Thus, the alternate environment of the retreats gave us a different starting point for discovering leaders. It opened our eyes to the fact that the academic and intellectual traits that are conventionally regarded as the preeminent indicators of leadership potential sometimes emerge only after the person has been given the chance to exhibit those traits in a different environment. In our case, some staff members whose positive traits we might otherwise have missed have subsequently moved on to formal leadership positions. Others have become informal leaders who are strong reference points for staff and principals alike, helping to sustain a more humane atmosphere at the school.

A Whole School for the Whole Child

Our spirituality program at St. Andrew's Scots School continues. After four years, we are still far from accomplishing all our goals. But like the mother who tells her son as they walk on the road, "Stop asking when we're going to get there—we're nomads!" we have come to realize that it is the journey, not just the destination, that counts. The clearly discernible improvements in our school's climate have been worth the risk of straying away from "safer" forms of professional development.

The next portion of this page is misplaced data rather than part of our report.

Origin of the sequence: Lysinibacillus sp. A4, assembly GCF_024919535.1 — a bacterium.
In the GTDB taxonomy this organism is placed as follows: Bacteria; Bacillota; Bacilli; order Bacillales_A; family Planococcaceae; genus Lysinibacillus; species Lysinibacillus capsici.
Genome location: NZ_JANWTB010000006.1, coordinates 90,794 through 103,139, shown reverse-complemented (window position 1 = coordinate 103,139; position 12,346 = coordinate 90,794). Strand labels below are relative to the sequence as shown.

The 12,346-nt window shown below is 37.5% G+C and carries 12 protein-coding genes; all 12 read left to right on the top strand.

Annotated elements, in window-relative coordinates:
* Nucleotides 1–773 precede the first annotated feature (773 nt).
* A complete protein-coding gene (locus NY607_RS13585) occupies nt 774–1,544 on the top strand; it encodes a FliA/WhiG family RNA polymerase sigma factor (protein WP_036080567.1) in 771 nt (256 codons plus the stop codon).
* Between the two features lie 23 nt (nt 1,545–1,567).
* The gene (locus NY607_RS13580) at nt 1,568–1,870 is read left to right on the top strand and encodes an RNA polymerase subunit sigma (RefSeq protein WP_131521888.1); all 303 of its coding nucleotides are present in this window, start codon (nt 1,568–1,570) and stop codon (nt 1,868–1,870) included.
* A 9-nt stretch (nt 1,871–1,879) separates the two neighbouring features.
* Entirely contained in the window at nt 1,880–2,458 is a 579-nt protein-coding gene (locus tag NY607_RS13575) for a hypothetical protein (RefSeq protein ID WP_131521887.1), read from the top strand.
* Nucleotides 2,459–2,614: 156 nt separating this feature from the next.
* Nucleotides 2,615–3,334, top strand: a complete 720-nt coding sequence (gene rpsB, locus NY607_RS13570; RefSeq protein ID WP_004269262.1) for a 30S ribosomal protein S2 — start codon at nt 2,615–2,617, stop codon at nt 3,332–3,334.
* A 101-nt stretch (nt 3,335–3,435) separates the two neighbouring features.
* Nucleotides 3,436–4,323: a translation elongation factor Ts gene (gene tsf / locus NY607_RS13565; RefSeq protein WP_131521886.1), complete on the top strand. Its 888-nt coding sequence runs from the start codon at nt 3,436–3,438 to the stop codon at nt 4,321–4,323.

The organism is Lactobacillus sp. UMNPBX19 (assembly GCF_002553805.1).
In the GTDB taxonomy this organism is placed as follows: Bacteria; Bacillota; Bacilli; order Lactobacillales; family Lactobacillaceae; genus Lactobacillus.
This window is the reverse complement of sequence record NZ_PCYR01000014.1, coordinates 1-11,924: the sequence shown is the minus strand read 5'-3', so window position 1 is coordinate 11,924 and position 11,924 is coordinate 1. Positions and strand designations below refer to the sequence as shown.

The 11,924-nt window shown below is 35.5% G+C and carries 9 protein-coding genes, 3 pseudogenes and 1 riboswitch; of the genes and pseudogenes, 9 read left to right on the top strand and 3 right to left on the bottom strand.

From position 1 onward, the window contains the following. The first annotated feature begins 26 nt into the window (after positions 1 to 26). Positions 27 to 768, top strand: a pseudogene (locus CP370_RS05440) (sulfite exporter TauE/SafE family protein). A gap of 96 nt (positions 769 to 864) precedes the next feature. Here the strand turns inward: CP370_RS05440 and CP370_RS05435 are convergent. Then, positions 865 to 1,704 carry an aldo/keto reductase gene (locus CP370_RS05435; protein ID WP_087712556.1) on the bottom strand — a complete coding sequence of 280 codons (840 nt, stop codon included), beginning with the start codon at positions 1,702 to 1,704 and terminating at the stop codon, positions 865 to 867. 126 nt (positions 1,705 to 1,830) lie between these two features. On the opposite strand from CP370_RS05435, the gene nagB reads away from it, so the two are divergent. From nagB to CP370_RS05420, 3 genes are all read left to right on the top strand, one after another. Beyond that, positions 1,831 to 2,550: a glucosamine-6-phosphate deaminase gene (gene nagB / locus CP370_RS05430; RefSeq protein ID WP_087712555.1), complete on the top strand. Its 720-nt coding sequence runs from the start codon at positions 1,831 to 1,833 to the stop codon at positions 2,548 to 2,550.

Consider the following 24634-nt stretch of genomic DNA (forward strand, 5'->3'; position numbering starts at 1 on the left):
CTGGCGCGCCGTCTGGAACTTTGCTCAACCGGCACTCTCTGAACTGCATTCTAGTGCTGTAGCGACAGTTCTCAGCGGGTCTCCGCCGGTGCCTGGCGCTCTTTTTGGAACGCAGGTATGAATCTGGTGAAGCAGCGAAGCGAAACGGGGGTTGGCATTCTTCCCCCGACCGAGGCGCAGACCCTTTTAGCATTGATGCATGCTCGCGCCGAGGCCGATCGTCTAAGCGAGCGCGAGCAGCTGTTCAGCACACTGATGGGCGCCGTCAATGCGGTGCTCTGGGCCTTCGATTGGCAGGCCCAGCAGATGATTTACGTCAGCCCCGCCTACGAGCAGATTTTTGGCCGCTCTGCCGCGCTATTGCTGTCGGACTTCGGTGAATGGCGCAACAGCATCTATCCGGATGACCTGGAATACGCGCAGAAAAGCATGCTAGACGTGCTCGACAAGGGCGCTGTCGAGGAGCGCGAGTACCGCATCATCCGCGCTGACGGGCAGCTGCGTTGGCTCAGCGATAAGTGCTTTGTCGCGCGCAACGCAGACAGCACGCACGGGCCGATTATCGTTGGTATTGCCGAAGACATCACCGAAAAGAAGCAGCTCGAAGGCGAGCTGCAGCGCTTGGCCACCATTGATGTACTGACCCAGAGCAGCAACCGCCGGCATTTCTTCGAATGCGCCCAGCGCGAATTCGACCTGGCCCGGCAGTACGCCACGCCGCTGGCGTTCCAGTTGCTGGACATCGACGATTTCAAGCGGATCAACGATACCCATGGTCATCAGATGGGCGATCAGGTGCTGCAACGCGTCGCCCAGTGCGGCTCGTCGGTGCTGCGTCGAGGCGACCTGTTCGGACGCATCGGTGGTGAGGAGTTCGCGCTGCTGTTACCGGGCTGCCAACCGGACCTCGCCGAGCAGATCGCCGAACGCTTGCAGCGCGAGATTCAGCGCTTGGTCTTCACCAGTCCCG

Ernst Stuhlinger (1970), a rocket scientist who worked with NASA and helped develop the propulsive systems for the Apollo program, once responded to a nun in Africa who had questioned the resources spent on the space program by sending her the first color photograph of Earth taken by the Apollo 8 crew. He pointed out that even though the space program seemed to take us out to the moon, the planets, and the stars, its greatest benefit would prove to be allowing us to take the first good look at the Earth and fully understand the uniqueness and fragility of our terrestrial abode.
This can be an apt metaphor for our tumultuous and yet fascinating era—the best time in history to be an educator. Even though the 21st century is all about infinite external possibilities, our awareness of these possibilities points us toward our inner selves, reminding us to honor and nurture a transcendent dimension that has always been at the heart of education. Wholeness is the key to 21st century education, and it is what may truly make this a second era of enlightenment

Guillory, W. (1997). The living organization: Spirituality in the workplace. Salt Lake City, UT: Innovations International.

Heifetz, R., & Linsky, M. (2002). Leadership on the line: Staying alive through the dangers of leading. Cambridge, MA: Harvard Business School Press.

Palmer, P. (2007). The courage to teach: Exploring the inner landscape of a teacher's life. San Francisco: Jossey-Bass.

Stuhlinger, E. (1970). Why explore space?[Online]. New York: Museum of European Art. Available: www.meaus.com/whyExplore.html